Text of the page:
The non-prosecution of Jetstar for failing to notify the Australian Transport Safety Bureau of a reportable air safety incident demands answers as to why the Qantas subsidiary is untouchable when it breaks the law.

The ATSB moved immediately to shut down its exposure to public discussion of the seriously botched Jetstar  missed approach at Melbourne Airport on  July 21, 2007, by announcing it would not engage in any discussion beyond a press conference at which its final report into the incident was released.

The ATSB report says bluntly that Jetstar learned on August 2 that the incident, in which an A320 sank to within 11.5 metres of the ground when it aborted a landing at a fog-shrouded Melbourne Airport, had triggered a ground proximity warning in the cockpit, where two pilots were struggling to comprehend the situation because of flawed training given them by carrier.

It is a compulsory requirement of the Transport Safety investigation Act 2003 (regulation 2.4) that such an alert in a passenger airliner must be reported to the ATSB within 72 hours of being detected.

But Jetstar did not acknowledge the situation, or  provide all the details of the  July 21, 2007 incident to the ATSB until ordered to do on September 11, 2007, after reports about the incident were published in Crikey and Aviation Business.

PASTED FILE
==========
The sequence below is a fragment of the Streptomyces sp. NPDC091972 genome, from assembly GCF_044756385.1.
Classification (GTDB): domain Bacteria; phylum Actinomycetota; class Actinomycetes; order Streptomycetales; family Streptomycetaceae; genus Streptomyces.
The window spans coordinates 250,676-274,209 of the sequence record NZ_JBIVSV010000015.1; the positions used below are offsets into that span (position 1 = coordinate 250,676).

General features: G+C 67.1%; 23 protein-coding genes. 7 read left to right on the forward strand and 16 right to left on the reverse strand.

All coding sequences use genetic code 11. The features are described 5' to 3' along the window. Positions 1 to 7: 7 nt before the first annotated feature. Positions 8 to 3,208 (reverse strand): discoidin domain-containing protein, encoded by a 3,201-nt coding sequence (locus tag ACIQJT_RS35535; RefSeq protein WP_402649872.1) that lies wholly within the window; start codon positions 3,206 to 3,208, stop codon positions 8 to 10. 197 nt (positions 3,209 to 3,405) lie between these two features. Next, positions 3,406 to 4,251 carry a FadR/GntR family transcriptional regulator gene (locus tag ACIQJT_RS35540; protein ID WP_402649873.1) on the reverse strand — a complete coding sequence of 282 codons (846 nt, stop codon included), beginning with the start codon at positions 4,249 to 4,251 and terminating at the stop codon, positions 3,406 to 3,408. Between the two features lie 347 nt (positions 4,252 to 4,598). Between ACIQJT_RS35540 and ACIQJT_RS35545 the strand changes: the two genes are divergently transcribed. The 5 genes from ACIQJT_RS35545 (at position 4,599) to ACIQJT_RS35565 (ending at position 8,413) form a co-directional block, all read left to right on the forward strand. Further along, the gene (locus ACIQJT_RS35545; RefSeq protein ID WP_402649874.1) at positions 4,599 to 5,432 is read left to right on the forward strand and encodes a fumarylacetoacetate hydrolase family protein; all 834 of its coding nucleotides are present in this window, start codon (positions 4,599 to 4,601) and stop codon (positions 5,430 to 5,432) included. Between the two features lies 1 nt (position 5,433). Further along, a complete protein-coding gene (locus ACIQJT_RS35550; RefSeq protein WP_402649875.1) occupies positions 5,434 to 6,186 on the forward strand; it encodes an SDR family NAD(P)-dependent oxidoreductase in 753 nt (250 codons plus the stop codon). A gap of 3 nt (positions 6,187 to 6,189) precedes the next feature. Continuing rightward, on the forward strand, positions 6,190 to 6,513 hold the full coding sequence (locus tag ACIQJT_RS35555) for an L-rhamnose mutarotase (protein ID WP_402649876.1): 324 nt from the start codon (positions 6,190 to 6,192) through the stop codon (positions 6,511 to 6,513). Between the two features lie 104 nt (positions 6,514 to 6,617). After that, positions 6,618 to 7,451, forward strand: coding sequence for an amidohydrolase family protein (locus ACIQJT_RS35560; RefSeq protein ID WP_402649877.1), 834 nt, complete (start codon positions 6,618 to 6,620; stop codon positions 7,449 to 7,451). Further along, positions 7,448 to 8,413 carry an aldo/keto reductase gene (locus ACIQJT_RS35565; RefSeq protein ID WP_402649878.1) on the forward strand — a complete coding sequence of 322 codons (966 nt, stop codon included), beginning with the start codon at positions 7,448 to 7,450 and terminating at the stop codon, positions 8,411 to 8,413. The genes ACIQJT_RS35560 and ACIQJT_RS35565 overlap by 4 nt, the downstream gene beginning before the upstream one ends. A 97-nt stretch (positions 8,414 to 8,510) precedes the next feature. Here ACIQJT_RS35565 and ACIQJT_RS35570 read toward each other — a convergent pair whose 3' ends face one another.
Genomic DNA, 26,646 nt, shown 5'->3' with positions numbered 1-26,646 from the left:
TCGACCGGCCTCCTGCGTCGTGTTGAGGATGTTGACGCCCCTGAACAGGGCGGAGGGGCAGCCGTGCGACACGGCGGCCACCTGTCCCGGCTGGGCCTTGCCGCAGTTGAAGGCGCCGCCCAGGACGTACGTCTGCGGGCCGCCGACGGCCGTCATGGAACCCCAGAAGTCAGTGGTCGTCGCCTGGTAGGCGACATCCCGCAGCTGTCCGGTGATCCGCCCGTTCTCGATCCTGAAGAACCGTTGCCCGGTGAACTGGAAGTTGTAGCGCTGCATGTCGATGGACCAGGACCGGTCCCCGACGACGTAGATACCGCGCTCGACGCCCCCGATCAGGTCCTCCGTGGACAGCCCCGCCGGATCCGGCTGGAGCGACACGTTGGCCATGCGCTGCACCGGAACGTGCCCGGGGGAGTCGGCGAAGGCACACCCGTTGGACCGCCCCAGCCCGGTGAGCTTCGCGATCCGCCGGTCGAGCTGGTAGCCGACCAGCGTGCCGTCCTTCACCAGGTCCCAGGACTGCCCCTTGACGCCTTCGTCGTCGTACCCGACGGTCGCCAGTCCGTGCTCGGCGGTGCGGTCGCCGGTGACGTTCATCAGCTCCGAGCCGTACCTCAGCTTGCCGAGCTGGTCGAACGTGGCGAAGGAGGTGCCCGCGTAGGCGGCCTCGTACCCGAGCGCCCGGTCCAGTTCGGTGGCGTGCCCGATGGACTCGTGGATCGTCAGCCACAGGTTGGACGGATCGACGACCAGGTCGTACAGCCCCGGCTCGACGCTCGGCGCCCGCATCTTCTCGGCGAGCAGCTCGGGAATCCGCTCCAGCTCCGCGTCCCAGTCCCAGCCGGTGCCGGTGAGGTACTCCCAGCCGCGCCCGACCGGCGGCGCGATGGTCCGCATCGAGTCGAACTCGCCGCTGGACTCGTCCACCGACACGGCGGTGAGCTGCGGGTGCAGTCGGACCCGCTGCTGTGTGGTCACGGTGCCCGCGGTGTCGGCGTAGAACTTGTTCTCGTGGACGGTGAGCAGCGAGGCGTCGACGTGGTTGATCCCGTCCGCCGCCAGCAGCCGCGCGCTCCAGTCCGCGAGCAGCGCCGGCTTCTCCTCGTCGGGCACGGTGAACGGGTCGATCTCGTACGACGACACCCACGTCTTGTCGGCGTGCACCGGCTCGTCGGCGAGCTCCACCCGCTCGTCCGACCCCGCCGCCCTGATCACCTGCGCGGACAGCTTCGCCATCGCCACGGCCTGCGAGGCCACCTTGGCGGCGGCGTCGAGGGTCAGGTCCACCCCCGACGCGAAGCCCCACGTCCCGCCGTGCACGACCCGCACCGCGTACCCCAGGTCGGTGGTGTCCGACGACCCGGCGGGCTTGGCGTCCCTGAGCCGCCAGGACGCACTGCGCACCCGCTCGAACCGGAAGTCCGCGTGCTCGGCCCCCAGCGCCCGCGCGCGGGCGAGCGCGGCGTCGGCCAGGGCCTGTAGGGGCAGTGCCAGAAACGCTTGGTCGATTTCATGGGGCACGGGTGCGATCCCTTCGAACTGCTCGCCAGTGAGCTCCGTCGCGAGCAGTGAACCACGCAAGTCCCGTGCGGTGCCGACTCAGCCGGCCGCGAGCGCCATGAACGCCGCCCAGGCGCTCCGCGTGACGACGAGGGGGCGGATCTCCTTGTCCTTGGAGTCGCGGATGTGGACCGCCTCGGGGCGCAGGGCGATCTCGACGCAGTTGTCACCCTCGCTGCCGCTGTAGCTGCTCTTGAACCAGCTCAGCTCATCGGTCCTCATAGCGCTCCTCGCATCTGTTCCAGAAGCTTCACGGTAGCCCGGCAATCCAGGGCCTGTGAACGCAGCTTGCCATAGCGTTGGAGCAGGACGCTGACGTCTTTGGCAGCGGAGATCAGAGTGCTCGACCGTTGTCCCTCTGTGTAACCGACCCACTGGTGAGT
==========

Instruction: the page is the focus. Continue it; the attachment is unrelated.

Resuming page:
On December 1, 2006, the ATSB had no hesitation in referring Lessbrook Pty Ltd (which operated under the name Transair)  to the Director of Public Prosecutions  for its failures to report aviation safety occurrences to the bureau as required by legislation.

Yet when a big airline, a subsidiary of Qantas, failed to report the critical details of its incident, the ATSB took no enforcement action, and shut down debate.

It is a situation that smells badly. The ATSB is acknowledged for the quality of its aviation investigations, but where is its integrity and consistency if it cannot deal with the regulations being broken, and flaunted, by a major Australian airline?